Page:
Social justice focus infuses art programs at Maine learning center
With a sharpening focus on social justice and outreach to neighbors and artists, public art programs at Green Acre Baha’i School in Eliot, Maine, are attracting more people to vital conversations.
Over the past year, art shows on facets of the theme “Exploring Justice Through Beauty” have brought collections of artworks into display spaces and hallways at this national Baha’i center of learning. The most recent shows explored “Afrofuturism” and “Inherited Beauty.”
And public events celebrating their openings and closings have attracted artists, musicians, poets and more to share their expressions of beauty, justice and nobility with the Eliot and Green Acre communities. New connections and sometimes friendships have flowed from these events.
For instance, spoken-word poet Kayla Lewis of Manchester, New Hampshire, followed her recitation at the opening of “Inherited Beauty” by attending part of a summer school session that dealt with eliminating racial prejudice. “I love what you guys are doing up there and definitely want to be a part of it,” she wrote afterward.
And in a powerful process of sharing, Portland, Maine, pianist Kafari played piano with other Baha’is. He stayed late after his performance, showed children how to play a percussion instrument called the bones, and attended an evening presentation by youth and junior youth that “really blew me away.” He later said, “I have never been received in that way where I felt the whole audience could be my friend.”
These events are part of a continuing drive to learn about using the arts to stimulate discourse meaningful to the populations Green Acre serves. This effort got started in 2017, and its early results included a show on “Arts and the Spirit — Expressions of Devotion” and another on the 200th anniversary of the birth of Baha’u’llah, prophet-founder of the Baha’i Faith.
Basic to these efforts is a vein of artistic passion among Green Acre staff members and volunteers. Its art committee draws on a legacy stretching back to the 19th-century establishment of Green Acre, even before the center was associated with the Baha’i community.
“One of the most important discoveries I made upon arriving in Eliot is the history that [founder] Sarah Farmer had with bringing the arts to this small but forward-thinking community,” says Edward Phillips, assistant facilities manager and a member of the art committee. “She invited poets, actors, painters, and very creative people that wanted to think for themselves and investigate truths.”
The “Afrofuturism” show in February was a “turning point” for this enterprise, says Dave Walters, facilities manager and also a committee member. Inviting artists and participants to “imagine a vision of the future in which people of the African diaspora not only have a place in, but are synonymous with, the progress and advancement of the human race,” it was the first show to draw significant participation from outside the enrolled Baha’i community. It closed with a jazz concert featuring Baha’i musician Mtali Banda and the Oneness Project, which Walters says was “very emotional and uplifting.”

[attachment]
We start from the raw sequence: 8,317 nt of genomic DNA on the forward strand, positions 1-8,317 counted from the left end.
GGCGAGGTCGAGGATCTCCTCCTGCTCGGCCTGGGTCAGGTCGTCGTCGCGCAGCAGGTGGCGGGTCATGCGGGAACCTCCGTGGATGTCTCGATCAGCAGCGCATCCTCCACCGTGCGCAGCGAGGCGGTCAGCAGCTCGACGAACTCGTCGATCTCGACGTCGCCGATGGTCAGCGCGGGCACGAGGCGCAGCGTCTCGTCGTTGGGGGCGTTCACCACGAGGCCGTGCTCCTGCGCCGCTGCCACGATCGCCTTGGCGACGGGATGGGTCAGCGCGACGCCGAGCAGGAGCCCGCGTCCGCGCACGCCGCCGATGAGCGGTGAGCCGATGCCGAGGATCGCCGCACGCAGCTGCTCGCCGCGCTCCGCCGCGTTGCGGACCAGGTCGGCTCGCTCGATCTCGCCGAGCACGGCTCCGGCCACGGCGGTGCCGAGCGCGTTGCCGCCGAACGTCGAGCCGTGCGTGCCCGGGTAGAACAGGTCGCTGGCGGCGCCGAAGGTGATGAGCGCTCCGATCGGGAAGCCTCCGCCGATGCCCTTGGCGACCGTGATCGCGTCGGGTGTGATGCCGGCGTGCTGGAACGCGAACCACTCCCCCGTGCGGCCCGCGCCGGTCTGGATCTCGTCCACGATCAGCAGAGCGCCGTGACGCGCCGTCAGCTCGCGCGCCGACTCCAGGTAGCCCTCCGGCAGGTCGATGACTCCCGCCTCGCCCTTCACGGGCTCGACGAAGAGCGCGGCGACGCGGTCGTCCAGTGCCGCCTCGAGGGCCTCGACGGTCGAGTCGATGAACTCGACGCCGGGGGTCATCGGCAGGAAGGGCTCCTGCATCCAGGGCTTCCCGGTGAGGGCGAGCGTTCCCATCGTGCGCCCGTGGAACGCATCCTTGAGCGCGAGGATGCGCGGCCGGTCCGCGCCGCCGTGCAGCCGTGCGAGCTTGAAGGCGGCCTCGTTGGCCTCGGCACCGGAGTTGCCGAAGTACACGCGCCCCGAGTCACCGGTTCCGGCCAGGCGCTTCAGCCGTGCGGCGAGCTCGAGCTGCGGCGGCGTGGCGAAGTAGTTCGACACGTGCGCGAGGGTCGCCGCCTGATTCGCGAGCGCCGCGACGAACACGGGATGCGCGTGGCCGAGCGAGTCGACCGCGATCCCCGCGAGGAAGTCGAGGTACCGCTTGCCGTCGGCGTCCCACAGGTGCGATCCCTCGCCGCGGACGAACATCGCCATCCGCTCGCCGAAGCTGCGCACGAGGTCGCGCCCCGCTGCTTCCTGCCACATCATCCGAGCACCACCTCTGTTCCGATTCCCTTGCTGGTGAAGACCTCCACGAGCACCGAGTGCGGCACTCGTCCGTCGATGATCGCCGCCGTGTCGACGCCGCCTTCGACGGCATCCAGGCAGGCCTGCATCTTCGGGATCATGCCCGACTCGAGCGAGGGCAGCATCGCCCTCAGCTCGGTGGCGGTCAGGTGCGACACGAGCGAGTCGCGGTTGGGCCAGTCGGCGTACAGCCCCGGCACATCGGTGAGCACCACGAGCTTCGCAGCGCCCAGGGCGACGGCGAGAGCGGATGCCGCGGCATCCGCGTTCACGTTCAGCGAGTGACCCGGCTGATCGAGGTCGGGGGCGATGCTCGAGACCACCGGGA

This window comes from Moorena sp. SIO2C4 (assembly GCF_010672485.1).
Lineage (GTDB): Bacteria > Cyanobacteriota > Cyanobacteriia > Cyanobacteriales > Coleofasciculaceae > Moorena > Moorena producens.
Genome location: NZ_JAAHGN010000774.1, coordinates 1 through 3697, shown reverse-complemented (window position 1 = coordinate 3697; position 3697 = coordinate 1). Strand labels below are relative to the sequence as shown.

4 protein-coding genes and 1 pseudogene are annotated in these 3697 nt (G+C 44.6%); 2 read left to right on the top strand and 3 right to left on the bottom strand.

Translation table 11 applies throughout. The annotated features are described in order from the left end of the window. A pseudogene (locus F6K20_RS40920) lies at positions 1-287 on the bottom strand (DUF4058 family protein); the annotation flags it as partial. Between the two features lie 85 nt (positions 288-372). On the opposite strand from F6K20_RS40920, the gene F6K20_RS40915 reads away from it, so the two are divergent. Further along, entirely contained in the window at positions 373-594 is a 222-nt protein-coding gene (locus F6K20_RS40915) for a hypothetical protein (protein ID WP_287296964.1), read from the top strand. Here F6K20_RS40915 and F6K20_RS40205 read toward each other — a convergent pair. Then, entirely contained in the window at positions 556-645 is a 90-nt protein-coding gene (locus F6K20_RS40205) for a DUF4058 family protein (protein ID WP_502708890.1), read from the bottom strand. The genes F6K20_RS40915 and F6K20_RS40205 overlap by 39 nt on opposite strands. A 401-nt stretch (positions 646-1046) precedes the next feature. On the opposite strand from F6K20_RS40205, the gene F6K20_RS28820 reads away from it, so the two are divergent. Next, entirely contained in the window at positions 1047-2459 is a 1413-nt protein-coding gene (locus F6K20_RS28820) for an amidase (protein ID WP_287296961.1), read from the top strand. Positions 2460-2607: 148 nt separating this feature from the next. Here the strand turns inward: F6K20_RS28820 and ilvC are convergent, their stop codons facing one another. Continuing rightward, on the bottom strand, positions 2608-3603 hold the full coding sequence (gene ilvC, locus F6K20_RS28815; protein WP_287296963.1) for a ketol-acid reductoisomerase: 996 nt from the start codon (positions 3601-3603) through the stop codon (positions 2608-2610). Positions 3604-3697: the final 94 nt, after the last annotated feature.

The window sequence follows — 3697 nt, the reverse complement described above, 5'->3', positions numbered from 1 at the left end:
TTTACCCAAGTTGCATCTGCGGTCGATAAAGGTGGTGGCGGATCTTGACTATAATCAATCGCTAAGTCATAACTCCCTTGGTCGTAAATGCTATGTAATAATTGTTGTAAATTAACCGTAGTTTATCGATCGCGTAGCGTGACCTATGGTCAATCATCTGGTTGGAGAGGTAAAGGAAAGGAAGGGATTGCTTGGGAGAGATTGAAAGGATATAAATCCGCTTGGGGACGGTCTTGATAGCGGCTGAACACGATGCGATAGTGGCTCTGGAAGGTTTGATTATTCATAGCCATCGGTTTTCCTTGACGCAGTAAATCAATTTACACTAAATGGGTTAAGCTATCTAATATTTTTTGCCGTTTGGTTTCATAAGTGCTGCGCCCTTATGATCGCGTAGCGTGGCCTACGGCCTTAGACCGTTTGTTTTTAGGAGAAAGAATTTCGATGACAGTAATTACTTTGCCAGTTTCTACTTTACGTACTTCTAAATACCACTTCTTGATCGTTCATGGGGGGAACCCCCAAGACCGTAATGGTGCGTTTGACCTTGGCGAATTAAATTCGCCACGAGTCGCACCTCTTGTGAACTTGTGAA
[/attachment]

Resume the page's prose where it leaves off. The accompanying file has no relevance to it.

He notes, “To relate Afrofuturism to the Baha’i principle of the oneness of mankind and to educate ourselves on the issues involved, we hosted a series of discussions leading up to the opening. These were well attended and created a lot of interest in the community.”
The process grew with the “Inherited Beauty” show this summer, the largest to date. It centered on “the gifts of our ancestors: inherited love, inherited nobility, creativity, culture, belief, and humanity,” according to Claudia Maturell, community outreach coordinator, also with the committee.
Frank Robinson, operations manager and another art committee member, says these universal concepts “seem to be themes people are longing for even if they may be unsure how to articulate it. Displaying those themes artistically connects immediately to the heart in a way a lecture cannot. The arts open the door for the hearts to further connect and that feeling was palpable on opening night.”
In addition to musical performances, the July 6 program for the opening included an original video and a poetry slam. Two of the artists “returned to host spontaneous youth workshops during the week. This was not planned and is an example of how the spirit of the event moved everyone who was there,” Walters says.
The next planned art show, following the thread of “Exploring Justice Through Beauty,” will center on the bicentenary of the birth of the Bab, Baha’u’llah’s herald, in late October.